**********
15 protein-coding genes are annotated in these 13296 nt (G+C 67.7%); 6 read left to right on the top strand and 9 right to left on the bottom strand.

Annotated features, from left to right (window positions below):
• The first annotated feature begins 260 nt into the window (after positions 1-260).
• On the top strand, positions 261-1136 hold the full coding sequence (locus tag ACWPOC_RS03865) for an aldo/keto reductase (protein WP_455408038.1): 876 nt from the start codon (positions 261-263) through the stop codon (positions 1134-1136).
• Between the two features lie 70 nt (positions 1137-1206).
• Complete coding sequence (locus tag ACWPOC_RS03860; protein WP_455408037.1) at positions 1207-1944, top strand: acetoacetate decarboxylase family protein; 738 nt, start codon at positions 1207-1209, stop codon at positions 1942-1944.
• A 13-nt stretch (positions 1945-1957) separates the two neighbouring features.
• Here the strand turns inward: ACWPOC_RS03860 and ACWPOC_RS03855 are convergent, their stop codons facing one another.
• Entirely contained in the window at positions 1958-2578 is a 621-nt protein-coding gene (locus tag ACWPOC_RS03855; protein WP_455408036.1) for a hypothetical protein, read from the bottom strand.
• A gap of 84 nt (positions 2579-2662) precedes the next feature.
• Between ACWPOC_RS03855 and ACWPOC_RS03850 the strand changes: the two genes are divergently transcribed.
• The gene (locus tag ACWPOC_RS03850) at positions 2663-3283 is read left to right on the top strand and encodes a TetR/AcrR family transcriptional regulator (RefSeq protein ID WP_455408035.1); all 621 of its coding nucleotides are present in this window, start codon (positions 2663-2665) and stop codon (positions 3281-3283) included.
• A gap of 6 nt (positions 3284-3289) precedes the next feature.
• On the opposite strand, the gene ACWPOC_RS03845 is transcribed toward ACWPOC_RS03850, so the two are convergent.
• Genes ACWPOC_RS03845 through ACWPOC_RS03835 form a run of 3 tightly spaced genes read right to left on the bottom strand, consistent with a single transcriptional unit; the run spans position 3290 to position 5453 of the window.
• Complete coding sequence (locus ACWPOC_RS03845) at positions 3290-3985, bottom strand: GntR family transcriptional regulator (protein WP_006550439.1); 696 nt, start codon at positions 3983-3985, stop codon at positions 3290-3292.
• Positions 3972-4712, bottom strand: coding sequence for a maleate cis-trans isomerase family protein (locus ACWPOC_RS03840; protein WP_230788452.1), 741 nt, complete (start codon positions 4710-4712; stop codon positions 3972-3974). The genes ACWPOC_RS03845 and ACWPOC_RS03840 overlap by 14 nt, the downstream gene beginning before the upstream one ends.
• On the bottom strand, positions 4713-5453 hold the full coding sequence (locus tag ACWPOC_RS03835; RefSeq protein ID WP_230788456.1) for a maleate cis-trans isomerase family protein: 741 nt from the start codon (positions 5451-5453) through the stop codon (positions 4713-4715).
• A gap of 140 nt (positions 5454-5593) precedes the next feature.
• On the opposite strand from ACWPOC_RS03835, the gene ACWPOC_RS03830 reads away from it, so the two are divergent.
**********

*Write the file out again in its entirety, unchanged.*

15 protein-coding genes are annotated in these 13296 nt (G+C 67.7%); 6 read left to right on the top strand and 9 right to left on the bottom strand.

Annotated features, from left to right (window positions below):
• The first annotated feature begins 260 nt into the window (after positions 1-260).
• On the top strand, positions 261-1136 hold the full coding sequence (locus tag ACWPOC_RS03865) for an aldo/keto reductase (protein WP_455408038.1): 876 nt from the start codon (positions 261-263) through the stop codon (positions 1134-1136).
• Between the two features lie 70 nt (positions 1137-1206).
• Complete coding sequence (locus tag ACWPOC_RS03860; protein WP_455408037.1) at positions 1207-1944, top strand: acetoacetate decarboxylase family protein; 738 nt, start codon at positions 1207-1209, stop codon at positions 1942-1944.
• A 13-nt stretch (positions 1945-1957) separates the two neighbouring features.
• Here the strand turns inward: ACWPOC_RS03860 and ACWPOC_RS03855 are convergent, their stop codons facing one another.
• Entirely contained in the window at positions 1958-2578 is a 621-nt protein-coding gene (locus tag ACWPOC_RS03855; protein WP_455408036.1) for a hypothetical protein, read from the bottom strand.
• A gap of 84 nt (positions 2579-2662) precedes the next feature.
• Between ACWPOC_RS03855 and ACWPOC_RS03850 the strand changes: the two genes are divergently transcribed.
• The gene (locus tag ACWPOC_RS03850) at positions 2663-3283 is read left to right on the top strand and encodes a TetR/AcrR family transcriptional regulator (RefSeq protein ID WP_455408035.1); all 621 of its coding nucleotides are present in this window, start codon (positions 2663-2665) and stop codon (positions 3281-3283) included.
• A gap of 6 nt (positions 3284-3289) precedes the next feature.
• On the opposite strand, the gene ACWPOC_RS03845 is transcribed toward ACWPOC_RS03850, so the two are convergent.
• Genes ACWPOC_RS03845 through ACWPOC_RS03835 form a run of 3 tightly spaced genes read right to left on the bottom strand, consistent with a single transcriptional unit; the run spans position 3290 to position 5453 of the window.
• Complete coding sequence (locus ACWPOC_RS03845) at positions 3290-3985, bottom strand: GntR family transcriptional regulator (protein WP_006550439.1); 696 nt, start codon at positions 3983-3985, stop codon at positions 3290-3292.
• Positions 3972-4712, bottom strand: coding sequence for a maleate cis-trans isomerase family protein (locus ACWPOC_RS03840; protein WP_230788452.1), 741 nt, complete (start codon positions 4710-4712; stop codon positions 3972-3974). The genes ACWPOC_RS03845 and ACWPOC_RS03840 overlap by 14 nt, the downstream gene beginning before the upstream one ends.
• On the bottom strand, positions 4713-5453 hold the full coding sequence (locus tag ACWPOC_RS03835; RefSeq protein ID WP_230788456.1) for a maleate cis-trans isomerase family protein: 741 nt from the start codon (positions 5451-5453) through the stop codon (positions 4713-4715).
• A gap of 140 nt (positions 5454-5593) precedes the next feature.
• On the opposite strand from ACWPOC_RS03835, the gene ACWPOC_RS03830 reads away from it, so the two are divergent.